Kris Bryant was reassigned by the Chicago Cubs to their minor league camp Monday despite his outstanding spring training at the plate, triggering a threat of litigation from the players' association.
The 23-year-old Bryant batted .425 in the exhibition season with nine homers and 15 RBIs in 40 at-bats.
If Bryant spends 12 or more days in the minor leagues, Chicago would delay the slugging third baseman from becoming eligible for free agency by one year, until after the 2021 season, according to baseball's collective bargaining agreement.
"Today is a bad day for baseball," the Major League Baseball Players Association said in a statement. "I think we all know that even if Kris Bryant were a combination of the greatest players to play our game, and perhaps he will be before it's all said and done, the Cubs still would have made the decision they made today. This decision, and other similar decisions made by clubs will be addressed in litigation, bargaining or both."
Major League Baseball defended the Cubs' decision.
"In accordance with long established practice under the Basic Agreement, a club has an unfettered right to determine which players are part of its opening-day roster," MLB said in a statement. "This issue was discussed extensively in bargaining in 2011, and the principle was not changed. We do not believe that it is appropriate for the players' association to make the determination that Kris Bryant should be on the Cubs' 25-man roster while another player, who, unlike Bryant, is a member of its bargaining unit, should be cut or sent to the minor leagues."
Bryant, who is not on Chicago's 40-man roster, was slowed defensively in the middle of camp by right shoulder soreness.
"It's always difficult to send young players down because it is news they don't want to hear," Cubs president Theo Epstein said. "We entered camp with the presumptive move of sending him to Triple-A, and it is always the presumptive move for us with young players who haven't played in the big leagues yet. You see how camp develops and how the roster shapes up to see if there is grounds for an exception to the rule."
Bryant was not available to discuss the decision. His agent, Scott Boras, called it "Ersatz Baseball."
"MLB is not the MLB without the best players," Boras said in a text message to The Associated Press. "Kris excelled at every level and earned the right of entry. The CBA is at the apogee of wrongs incentivizing clubs to create a product less than best. Bryant's situation is the badge for change to the CBA player service structure."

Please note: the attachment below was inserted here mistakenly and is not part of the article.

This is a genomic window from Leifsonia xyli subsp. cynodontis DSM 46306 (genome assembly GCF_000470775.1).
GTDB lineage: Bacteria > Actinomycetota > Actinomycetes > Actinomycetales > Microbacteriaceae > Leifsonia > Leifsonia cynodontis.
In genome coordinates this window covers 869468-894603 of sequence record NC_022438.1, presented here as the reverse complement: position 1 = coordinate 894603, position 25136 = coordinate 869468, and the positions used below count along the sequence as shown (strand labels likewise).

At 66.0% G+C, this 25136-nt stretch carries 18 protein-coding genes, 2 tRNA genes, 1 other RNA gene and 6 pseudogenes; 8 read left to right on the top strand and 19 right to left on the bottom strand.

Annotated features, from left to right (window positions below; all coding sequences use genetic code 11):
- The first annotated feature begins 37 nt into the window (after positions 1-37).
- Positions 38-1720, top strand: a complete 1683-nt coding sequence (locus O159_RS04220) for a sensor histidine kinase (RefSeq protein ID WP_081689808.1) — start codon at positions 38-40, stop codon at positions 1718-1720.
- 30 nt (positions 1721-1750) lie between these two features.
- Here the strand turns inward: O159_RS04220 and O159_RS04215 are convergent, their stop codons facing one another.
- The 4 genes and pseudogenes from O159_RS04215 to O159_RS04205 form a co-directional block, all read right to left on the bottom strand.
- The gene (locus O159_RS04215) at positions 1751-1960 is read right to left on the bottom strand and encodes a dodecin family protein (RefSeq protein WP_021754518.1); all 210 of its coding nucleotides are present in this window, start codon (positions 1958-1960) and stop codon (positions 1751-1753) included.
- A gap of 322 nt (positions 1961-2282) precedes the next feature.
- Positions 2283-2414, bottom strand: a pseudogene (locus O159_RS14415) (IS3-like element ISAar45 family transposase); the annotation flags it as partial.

Preparing for their first season under manager Joe Maddon, the Cubs also demoted two of their other top prospects, optioning second baseman Javier Baez to Triple-A Iowa and reassigning shortstop Addison Russell to minor league camp.
The demotion of Bryant, who led the minor leagues with 43 homers last season, was expected but controversial.
"In this case it was the right thing to do," Epstein said. "His performance really mattered, and he made a great first impression on Joe. It demonstrated clearly to everybody that he is really close to not just being in the big leagues but an important role on the team."
Maddon said he is looking forward to working with Bryant, whom he called a "brilliant talent."
"When you look at the entire picture of development you're still looking at a couple areas to improve a little bit," Maddon said Monday. "I'm not going to sit here and tell you that you wouldn't like to have him in your lineup. He's also 23. I'm looking forward to working with this guy for the next 15 years.
"He's a brilliant talent. I'm not going to sit here and say things that are disingenuous. This guy is good. He's going to be really good."
Boras questioned the Cubs' "integrity" earlier this month when discussing the possibility of Bryant starting the year in the minors. His comments prompted baseball commissioner Rob Manfred to chide Boras on Friday.
"I don't think the Cubs' decision with respect to what's going to happen with Kris Bryant is really any of Mr. Boras' business," Manfred said.
Baez, 22, was competing for the starting second-base job. He entered Monday's game against San Francisco hitting .173 with 20 strikeouts in 52 at-bats
"He is so close to getting it figured out in the batter's box and we feel like Triple-A is the right venue for him to continue making those adjustments and get locked in," Epstein said. "He does everything else so well on the baseball field, he is a winning baseball player. He just has to take that same mindset in the batter's box."
Russell, 21, was acquired from Oakland in the Jeff Samardzija trade on July 5. He hit .324 in 37 at-bats during spring training.
"I couldn't tell him what to work on," Maddon said. "He is that accomplished at that age. I asked him to keep doing what he is doing."
Epstein and Maddon both said there were heated debates on the decisions when it came to Baez and Bryant.
"In a healthy organization there should be different opinions expressed, bounce ideas off each other, talk about different aspects of the game and how you weigh different variables," Epstein said. "These players were new to Joe so he is seeing them for the first time and we couldn't have had a healthier debate about it and in the end we all agreed. I think I could probably be in this game for a long time and not send down three players that talented on the same day ever again. Those three are pretty good."
Bryant and the Russell were rated as baseball's top- and fourth-ranked prospects overall, respectively, earlier this year by ESPN Insider Keith Law.
ESPNChicago.com's Jesse Rogers and The Associated Press contributed to this report.